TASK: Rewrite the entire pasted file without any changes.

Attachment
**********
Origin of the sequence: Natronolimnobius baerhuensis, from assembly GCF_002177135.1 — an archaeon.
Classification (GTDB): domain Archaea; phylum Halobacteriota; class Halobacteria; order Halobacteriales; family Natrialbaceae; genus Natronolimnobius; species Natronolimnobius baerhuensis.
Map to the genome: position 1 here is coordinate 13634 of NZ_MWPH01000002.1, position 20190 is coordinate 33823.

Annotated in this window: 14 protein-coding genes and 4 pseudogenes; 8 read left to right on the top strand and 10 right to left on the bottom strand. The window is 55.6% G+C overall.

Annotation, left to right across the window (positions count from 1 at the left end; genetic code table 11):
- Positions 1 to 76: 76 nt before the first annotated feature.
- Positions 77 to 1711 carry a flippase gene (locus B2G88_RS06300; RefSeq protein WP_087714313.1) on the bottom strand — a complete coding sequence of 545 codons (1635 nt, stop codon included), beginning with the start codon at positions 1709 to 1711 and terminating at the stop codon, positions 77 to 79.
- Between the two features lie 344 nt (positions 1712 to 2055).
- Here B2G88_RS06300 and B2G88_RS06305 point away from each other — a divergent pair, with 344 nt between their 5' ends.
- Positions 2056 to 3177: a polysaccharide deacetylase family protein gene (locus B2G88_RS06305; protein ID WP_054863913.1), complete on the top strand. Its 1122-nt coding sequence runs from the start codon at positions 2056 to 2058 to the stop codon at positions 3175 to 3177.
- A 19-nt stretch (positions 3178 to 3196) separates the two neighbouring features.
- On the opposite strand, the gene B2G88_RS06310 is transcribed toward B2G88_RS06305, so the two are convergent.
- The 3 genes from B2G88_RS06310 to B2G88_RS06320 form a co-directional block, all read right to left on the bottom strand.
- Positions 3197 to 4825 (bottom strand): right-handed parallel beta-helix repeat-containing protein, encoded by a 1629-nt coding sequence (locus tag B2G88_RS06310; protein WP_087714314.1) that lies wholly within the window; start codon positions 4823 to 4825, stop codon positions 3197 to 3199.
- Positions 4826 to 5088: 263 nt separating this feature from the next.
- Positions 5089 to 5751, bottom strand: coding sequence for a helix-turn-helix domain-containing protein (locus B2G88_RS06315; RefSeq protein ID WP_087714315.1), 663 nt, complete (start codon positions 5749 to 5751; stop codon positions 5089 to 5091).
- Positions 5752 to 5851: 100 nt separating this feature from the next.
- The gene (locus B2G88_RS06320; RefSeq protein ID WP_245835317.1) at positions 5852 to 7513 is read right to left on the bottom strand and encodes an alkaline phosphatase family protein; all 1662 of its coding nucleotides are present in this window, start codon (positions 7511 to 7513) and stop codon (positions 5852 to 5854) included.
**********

Origin of the sequence: Natronolimnobius baerhuensis, from assembly GCF_002177135.1 — an archaeon.
Classification (GTDB): domain Archaea; phylum Halobacteriota; class Halobacteria; order Halobacteriales; family Natrialbaceae; genus Natronolimnobius; species Natronolimnobius baerhuensis.
Map to the genome: position 1 here is coordinate 13634 of NZ_MWPH01000002.1, position 20190 is coordinate 33823.

Annotated in this window: 14 protein-coding genes and 4 pseudogenes; 8 read left to right on the top strand and 10 right to left on the bottom strand. The window is 55.6% G+C overall.

Annotation, left to right across the window (positions count from 1 at the left end; genetic code table 11):
- Positions 1 to 76: 76 nt before the first annotated feature.
- Positions 77 to 1711 carry a flippase gene (locus B2G88_RS06300; RefSeq protein WP_087714313.1) on the bottom strand — a complete coding sequence of 545 codons (1635 nt, stop codon included), beginning with the start codon at positions 1709 to 1711 and terminating at the stop codon, positions 77 to 79.
- Between the two features lie 344 nt (positions 1712 to 2055).
- Here B2G88_RS06300 and B2G88_RS06305 point away from each other — a divergent pair, with 344 nt between their 5' ends.
- Positions 2056 to 3177: a polysaccharide deacetylase family protein gene (locus B2G88_RS06305; protein ID WP_054863913.1), complete on the top strand. Its 1122-nt coding sequence runs from the start codon at positions 2056 to 2058 to the stop codon at positions 3175 to 3177.
- A 19-nt stretch (positions 3178 to 3196) separates the two neighbouring features.
- On the opposite strand, the gene B2G88_RS06310 is transcribed toward B2G88_RS06305, so the two are convergent.
- The 3 genes from B2G88_RS06310 to B2G88_RS06320 form a co-directional block, all read right to left on the bottom strand.
- Positions 3197 to 4825 (bottom strand): right-handed parallel beta-helix repeat-containing protein, encoded by a 1629-nt coding sequence (locus tag B2G88_RS06310; protein WP_087714314.1) that lies wholly within the window; start codon positions 4823 to 4825, stop codon positions 3197 to 3199.
- Positions 4826 to 5088: 263 nt separating this feature from the next.
- Positions 5089 to 5751, bottom strand: coding sequence for a helix-turn-helix domain-containing protein (locus B2G88_RS06315; RefSeq protein ID WP_087714315.1), 663 nt, complete (start codon positions 5749 to 5751; stop codon positions 5089 to 5091).
- Positions 5752 to 5851: 100 nt separating this feature from the next.
- The gene (locus B2G88_RS06320; RefSeq protein ID WP_245835317.1) at positions 5852 to 7513 is read right to left on the bottom strand and encodes an alkaline phosphatase family protein; all 1662 of its coding nucleotides are present in this window, start codon (positions 7511 to 7513) and stop codon (positions 5852 to 5854) included.